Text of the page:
{[ promptMessage ]}

Bookmark it

{[ promptMessage ]}

5432887__Land_Values_ - Land Values Running head LAND...

Info icon This preview shows pages 1–4. Sign up to view the full content.

View Full Document Right Arrow Icon
Land Values 1 Running head: LAND VALUES: A LITERATURE REVIEW Land Values: A Literature Review [Author’s Name] [Institution’s Name]
Image of page 1

Info icon This preview has intentionally blurred sections. Sign up to view the full version.

View Full Document Right Arrow Icon
Land Values 2 Land Values: A Literature Review Many researchers explore the land value–size relationship using sales of only large parcels, a few use sales on only small parcels, while some partition land sales data. The relationship between the size of a parcel of unimproved land and its value is a subject of interest in the literature, both from a theoretical and a practical perspective. From the original conjecture, that the relationship should be linear, to the model proposed herein, the challenge has been to better understand land values. As per general determinants of land values internationally, the importance of space for land use policy has grown with the development of urban areas and technological innovation. As, for instance, Raufer (1998) points out, during the industrial revolution cities could not easily grow beyond a given dimension unless they solved the sanitary sewerage and water drainage system, which typically involved the location of the network . Since then, many utilities compete for space, from water or gas pipes to optic fiber cables. The same pattern could be traced regarding some transportation systems, both public and private. It is very common to see parking spaces in city centers. And something similar has happened with buildings too. In places with severe weather conditions, some built-up spaces tend to be located. In other cities, it is the very high value of land that presses development, mainly in city centers. In Japan, for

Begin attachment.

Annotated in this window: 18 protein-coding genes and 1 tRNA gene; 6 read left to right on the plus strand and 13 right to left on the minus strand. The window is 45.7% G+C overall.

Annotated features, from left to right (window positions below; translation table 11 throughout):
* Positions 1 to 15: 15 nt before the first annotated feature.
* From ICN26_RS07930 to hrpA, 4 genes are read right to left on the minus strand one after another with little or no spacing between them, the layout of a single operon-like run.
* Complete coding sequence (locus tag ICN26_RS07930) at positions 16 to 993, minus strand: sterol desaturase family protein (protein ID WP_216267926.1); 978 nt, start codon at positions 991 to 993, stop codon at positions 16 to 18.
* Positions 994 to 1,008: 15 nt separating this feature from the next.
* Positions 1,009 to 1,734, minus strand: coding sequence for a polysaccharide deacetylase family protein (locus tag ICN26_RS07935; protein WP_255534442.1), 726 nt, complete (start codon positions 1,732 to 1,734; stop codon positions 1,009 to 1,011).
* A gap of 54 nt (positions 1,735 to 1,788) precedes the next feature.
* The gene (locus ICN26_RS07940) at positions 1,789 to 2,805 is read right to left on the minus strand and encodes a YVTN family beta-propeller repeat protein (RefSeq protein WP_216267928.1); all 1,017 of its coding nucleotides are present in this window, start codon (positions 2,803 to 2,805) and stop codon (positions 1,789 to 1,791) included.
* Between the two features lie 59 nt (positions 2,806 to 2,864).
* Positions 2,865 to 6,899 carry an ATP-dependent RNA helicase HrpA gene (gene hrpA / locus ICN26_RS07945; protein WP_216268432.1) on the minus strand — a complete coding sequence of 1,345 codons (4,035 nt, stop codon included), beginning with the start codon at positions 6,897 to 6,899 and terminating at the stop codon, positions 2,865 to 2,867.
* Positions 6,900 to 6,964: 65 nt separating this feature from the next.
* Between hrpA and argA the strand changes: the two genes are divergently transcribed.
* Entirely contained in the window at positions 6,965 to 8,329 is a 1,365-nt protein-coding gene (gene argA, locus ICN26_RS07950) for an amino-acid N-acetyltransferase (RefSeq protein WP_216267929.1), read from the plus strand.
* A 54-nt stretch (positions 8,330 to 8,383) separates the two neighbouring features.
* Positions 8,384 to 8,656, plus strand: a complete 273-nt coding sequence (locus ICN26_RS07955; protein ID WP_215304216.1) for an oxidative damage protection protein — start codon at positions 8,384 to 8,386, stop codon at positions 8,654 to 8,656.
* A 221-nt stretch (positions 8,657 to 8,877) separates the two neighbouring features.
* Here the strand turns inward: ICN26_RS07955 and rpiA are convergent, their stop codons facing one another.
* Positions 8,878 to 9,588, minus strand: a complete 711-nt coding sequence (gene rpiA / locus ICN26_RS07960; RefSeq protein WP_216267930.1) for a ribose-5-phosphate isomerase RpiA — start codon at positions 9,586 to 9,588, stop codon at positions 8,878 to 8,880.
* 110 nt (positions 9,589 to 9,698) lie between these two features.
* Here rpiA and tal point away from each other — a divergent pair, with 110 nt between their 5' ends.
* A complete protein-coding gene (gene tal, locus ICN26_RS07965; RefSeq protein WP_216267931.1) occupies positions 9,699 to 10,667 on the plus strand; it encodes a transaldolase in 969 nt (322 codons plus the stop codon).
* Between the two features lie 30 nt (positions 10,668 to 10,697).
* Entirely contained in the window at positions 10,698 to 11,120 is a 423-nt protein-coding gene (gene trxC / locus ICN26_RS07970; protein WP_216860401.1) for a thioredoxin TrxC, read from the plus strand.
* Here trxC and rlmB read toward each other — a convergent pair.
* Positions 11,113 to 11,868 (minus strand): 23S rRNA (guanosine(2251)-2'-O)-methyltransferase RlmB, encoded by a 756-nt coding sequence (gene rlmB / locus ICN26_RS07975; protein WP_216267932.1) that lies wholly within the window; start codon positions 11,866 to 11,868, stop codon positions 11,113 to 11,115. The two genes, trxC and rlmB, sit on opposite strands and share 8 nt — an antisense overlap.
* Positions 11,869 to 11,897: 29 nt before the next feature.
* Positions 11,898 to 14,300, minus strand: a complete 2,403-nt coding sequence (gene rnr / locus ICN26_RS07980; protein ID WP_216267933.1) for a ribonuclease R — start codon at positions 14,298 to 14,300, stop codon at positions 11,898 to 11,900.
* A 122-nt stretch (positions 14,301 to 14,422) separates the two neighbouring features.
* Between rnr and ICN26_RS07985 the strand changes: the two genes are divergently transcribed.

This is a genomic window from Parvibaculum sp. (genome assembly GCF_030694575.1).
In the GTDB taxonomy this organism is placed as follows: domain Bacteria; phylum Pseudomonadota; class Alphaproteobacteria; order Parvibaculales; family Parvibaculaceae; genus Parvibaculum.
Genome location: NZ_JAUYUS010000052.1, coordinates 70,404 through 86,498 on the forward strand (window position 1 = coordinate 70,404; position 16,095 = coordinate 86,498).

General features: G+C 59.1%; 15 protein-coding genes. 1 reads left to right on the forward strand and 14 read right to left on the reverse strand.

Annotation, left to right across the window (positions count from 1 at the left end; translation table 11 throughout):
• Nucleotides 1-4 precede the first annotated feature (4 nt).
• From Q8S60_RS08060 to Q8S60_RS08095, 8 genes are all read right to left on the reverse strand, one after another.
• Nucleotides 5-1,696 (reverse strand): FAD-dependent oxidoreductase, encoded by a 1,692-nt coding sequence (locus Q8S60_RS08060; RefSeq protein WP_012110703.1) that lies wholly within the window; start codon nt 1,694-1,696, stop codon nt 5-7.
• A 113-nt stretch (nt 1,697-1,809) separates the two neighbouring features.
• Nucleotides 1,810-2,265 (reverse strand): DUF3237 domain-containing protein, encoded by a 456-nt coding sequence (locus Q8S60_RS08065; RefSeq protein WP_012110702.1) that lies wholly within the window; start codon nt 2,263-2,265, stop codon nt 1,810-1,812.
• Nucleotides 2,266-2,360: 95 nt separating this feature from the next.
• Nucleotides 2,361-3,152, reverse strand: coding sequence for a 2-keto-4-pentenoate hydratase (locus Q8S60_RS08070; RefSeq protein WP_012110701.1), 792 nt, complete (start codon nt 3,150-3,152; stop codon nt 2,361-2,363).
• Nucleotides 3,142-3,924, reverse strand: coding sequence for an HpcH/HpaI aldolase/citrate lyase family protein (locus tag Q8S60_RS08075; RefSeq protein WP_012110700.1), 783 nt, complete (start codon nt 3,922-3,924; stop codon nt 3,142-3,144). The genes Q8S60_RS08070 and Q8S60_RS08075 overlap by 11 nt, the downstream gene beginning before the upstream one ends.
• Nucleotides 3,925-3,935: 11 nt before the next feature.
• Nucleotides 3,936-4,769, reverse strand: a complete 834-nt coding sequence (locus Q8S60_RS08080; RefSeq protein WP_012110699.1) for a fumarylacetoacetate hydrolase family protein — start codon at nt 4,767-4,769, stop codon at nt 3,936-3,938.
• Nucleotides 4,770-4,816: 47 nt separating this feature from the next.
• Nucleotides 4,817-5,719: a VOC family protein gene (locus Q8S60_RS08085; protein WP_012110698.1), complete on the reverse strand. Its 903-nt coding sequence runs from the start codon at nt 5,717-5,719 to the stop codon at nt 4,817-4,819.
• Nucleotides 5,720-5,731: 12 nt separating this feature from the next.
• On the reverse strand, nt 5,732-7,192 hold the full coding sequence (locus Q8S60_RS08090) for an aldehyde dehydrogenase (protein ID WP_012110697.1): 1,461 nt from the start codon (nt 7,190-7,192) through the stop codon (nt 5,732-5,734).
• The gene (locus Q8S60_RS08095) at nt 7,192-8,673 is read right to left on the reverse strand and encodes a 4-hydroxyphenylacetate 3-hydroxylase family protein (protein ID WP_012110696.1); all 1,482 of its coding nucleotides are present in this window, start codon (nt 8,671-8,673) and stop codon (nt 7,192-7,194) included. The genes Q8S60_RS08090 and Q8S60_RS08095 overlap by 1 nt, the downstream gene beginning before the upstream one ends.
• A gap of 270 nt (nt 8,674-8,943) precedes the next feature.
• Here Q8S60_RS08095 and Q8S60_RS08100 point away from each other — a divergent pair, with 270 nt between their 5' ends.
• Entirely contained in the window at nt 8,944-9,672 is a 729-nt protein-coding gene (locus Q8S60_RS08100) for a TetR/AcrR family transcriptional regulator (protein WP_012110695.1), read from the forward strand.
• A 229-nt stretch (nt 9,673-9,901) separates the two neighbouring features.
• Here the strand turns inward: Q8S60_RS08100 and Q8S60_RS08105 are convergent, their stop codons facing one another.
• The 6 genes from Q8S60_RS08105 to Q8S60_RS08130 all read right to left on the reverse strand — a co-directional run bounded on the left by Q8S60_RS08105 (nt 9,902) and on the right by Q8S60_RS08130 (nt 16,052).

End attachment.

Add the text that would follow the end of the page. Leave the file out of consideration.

Image of page 2
Land Values 3 instance, prime land has more and more been developed, for a wide variety of uses: retailing, offices, cultural, etc. As more uses compete for prime locations, the more relevant the subject of subsurface rights and values becomes. All instances face a common feature, though. The use of land causes many externalities. By definition, the presence of externalities modifies the social opportunity cost of space leaving the private cost unchanged, and leads the market to assign a non-optimal amount of the resource consumption from a social viewpoint.1 One of the possible ways to solve this problem is through comprehensive planning of individual sites, areas or regions. However, planning has traditionally focused its attention to surface and above-surface development. Furthermore, as construction and tunneling techniques improve, and development becomes more feasible and economically more desirable, the topic deserves closer attention. Consequently, this devotes its attention to the characterization of land as an economic good and to estimate its value. If the value could be estimated, the market failure to efficiently use land could be corrected through economic instruments, planning or other means.
Image of page 3

Info icon This preview has intentionally blurred sections. Sign up to view the full version.

View Full Document Right Arrow Icon
Image of page 4
This is the end of the preview. Sign up to access the rest of the document.

{[ snackBarMessage ]}

What students are saying

  • Left Quote Icon

    As a current student on this bumpy collegiate pathway, I stumbled upon Course Hero, where I can find study resources for nearly all my courses, get online help from tutors 24/7, and even share my old projects, papers, and lecture notes with other students.

    Student Picture

    Kiran Temple University Fox School of Business ‘17, Course Hero Intern

  • Left Quote Icon

    I cannot even describe how much Course Hero helped me this summer. It’s truly become something I can always rely on and help me. In the end, I was not only able to survive summer classes, but I was able to thrive thanks to Course Hero.

    Student Picture

    Dana University of Pennsylvania ‘17, Course Hero Intern

  • Left Quote Icon

    The ability to access any university’s resources through Course Hero proved invaluable in my case. I was behind on Tulane coursework and actually used UCLA’s materials to help me move forward and get everything together on time.

    Student Picture

    Jill Tulane University ‘16, Course Hero Intern